Cysts of Balamuthia mandrillaris.
Balamuthia mandrillaris is a free-living ameba (a single-celled living organism) found in the environment. It is one of the causes of a serious infection of the brain called granulomatous amebic encephalitis (GAE) . GAE is a very rare disease that is usually fatal.
CDC first discovered Balamuthia mandrillaris in 1986. The ameba was found in the brain of a dead mandrill (a type of primate). After extensive research, B. mandrillaris was determined to be a new species of ameba in 1993. Since then, more than 200 cases of Balamuthia infection have been diagnosed worldwide, with over 100 cases reported in the United States.
Balamuthia has been found in dust and soil in many places around the world. Balamuthia has also been found in water.
Balamuthia infection is not spread from person to person.
Balamuthia is thought to enter the body when soil containing Balamuthia comes in contact with skin wounds and cuts, or when dust containing Balamuthia is breathed into the lungs. Once inside the body, the amebas can travel through the blood stream to the brain, where they cause GAE.
Balamuthia infection can occur at any time of year .
Cyst of Balamuthia mandrillaris in brain tissue.
The symptoms of Balamuthia infection can begin with a skin wound on the face, chest, torso, arms, or legs. If the infection involves the brain, the disease it causes is called granulomatous amebic encephalitis (GAE). Diagnosis of Balamuthia GAE can be difficult because symptoms are not specific to GAE. Early symptoms might include:
Other signs of Balamuthia GAE might include:
- Mental health changes
- Partial paralysis
- Difficulty speaking
- Difficulty walking
The disease might appear mild at first but can become more severe over weeks to several months. Often the disease is fatal, with a death rate of 90%. Overall, the outlook for people who get this disease is poor, although early diagnosis and treatment may increase the chances for survival.
The length of time from infection to the time symptoms appear is unknown. It can take weeks to months to develop the first symptoms of Balamuthia GAE after initial exposure to the amebas.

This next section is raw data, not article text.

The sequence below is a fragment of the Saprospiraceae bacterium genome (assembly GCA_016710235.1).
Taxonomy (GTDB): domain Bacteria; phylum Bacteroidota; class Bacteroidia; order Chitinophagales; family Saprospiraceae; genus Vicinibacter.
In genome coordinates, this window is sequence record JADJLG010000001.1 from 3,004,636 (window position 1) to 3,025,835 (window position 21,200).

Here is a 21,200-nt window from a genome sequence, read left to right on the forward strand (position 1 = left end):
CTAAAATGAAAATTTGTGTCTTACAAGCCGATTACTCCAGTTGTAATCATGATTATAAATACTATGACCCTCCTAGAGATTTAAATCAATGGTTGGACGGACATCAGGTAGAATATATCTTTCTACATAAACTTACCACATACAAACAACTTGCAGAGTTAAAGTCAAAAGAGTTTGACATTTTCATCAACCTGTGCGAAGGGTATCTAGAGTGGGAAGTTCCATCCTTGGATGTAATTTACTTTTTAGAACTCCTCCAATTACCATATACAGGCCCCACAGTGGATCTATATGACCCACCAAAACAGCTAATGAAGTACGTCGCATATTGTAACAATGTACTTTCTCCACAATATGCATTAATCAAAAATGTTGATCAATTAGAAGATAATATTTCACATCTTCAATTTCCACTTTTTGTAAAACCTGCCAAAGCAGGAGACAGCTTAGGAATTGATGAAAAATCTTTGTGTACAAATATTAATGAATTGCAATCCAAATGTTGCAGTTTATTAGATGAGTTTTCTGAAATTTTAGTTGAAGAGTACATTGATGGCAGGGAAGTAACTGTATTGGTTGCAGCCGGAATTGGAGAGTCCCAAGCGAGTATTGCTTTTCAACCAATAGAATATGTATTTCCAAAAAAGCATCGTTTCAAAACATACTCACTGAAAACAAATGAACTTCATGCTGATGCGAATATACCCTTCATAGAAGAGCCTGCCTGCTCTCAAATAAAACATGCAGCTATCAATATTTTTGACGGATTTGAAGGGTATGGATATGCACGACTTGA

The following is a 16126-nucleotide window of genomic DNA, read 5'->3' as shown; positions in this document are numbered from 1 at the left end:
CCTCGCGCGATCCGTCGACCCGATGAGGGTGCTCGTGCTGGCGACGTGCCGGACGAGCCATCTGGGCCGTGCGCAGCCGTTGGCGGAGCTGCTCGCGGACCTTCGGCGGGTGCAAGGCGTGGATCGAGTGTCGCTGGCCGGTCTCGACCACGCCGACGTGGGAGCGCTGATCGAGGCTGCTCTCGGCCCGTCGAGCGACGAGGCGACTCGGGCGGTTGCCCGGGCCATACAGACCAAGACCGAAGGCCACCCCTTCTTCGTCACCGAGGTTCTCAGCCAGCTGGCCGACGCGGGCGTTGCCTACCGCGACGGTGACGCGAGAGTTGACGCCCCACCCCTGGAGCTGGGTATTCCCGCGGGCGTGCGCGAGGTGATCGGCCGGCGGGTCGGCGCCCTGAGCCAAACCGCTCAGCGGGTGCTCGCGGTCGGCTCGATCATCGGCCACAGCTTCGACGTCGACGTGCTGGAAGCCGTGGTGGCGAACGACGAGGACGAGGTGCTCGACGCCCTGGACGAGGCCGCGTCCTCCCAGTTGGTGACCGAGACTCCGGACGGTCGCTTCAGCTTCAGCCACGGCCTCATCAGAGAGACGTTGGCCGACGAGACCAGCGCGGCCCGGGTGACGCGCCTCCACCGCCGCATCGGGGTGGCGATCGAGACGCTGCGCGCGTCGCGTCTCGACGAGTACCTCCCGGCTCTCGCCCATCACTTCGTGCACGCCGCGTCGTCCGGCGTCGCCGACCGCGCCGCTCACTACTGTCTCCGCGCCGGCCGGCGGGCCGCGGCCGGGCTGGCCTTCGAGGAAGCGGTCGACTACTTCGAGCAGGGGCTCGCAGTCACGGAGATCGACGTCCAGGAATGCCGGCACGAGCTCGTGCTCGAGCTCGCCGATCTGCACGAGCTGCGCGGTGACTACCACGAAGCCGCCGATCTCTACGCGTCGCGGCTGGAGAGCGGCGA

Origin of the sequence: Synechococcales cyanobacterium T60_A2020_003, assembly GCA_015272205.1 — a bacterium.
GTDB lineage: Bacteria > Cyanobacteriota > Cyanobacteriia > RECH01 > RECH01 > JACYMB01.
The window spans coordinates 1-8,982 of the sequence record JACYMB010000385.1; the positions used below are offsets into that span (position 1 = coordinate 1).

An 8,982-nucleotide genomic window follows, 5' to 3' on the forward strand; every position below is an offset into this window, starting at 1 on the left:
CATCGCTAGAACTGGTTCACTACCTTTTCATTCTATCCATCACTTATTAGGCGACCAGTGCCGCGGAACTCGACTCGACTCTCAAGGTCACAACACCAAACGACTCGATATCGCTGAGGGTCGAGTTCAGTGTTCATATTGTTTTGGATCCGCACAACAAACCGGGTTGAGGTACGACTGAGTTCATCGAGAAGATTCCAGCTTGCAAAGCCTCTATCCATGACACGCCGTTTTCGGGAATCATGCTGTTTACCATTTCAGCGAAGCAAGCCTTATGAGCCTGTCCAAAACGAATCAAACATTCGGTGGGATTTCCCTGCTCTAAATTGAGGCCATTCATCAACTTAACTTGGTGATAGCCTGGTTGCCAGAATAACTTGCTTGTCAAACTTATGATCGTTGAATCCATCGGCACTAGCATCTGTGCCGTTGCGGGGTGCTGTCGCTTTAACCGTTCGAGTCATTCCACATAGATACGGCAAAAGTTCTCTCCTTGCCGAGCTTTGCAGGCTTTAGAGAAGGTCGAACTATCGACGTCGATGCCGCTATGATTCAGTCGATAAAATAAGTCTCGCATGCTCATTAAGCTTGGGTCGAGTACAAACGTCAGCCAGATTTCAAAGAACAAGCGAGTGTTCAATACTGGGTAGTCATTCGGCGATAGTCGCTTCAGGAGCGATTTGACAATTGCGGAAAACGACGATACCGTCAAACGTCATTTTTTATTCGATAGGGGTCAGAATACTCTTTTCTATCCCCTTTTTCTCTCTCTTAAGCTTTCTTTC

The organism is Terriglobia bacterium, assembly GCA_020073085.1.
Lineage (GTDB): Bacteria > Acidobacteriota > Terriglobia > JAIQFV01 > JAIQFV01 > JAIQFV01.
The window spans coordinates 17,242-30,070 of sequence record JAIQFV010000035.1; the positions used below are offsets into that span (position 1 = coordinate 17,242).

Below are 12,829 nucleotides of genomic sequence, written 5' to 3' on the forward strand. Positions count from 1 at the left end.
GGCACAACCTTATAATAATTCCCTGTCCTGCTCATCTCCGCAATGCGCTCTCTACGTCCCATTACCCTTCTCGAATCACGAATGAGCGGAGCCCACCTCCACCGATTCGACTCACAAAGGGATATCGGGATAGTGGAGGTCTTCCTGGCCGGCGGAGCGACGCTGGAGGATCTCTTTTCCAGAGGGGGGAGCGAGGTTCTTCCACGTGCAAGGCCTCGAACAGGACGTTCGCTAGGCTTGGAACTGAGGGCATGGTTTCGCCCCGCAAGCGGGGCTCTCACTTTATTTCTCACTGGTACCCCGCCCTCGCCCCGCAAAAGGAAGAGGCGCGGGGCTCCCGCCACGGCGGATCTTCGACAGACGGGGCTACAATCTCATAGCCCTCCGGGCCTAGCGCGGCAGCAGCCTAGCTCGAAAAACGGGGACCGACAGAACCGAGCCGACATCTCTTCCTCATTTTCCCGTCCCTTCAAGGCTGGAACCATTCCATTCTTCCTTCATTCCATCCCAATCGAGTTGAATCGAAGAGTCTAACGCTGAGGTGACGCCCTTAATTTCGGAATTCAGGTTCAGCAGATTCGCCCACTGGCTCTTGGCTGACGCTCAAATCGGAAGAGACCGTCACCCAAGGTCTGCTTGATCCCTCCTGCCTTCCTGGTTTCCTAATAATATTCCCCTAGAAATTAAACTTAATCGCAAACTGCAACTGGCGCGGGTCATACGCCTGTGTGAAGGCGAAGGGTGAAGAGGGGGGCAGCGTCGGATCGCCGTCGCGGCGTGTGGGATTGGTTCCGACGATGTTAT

The duration of symptoms for GAE is highly variable with some people being sick for just a few days and some having symptoms for weeks or months. Although Balamuthia GAE is often fatal, there are several recorded cases of Balamuthia infection where the patients survived after long-term treatment with multiple drugs. In some of those cases, the patients were able to return to normal, functioning lives.
Balamuthia can infect anyone; this includes persons that are healthy or persons with weakened immune systems (such as persons with HIV/AIDS, cancer, liver disease, diabetes mellitus, persons taking immunosuppressive drugs, and people who have had organ transplantation).
Contact your healthcare provider as soon as possible if you think you may have a Balamuthia infection.
Doctors and scientists must use special tests to identify Balamuthia. These tests are not widely available, but CDC is available to help with testing.
Currently, treatment recommendations include the use of a combination of several drugs. Most cases of Balamuthia are diagnosed right before death or after the patient has died. This delay in diagnosis limits the amount of experience doctors have using different drugs to treat Balamuthia infection. Current treatment plans are based on lab studies of the ameba and the few cases where the patients have survived.
No. There have been no reports of a Balamuthia infection spreading from one person to another except through organ donation/transplantation.
Currently, there are no known ways to prevent infection with Balamuthia since it is unclear how and why some people become infected while others do not. Surveillance for Balamuthia infections continues so that CDC can learn more about Balamuthia in hopes of finding ways to prevent future infections.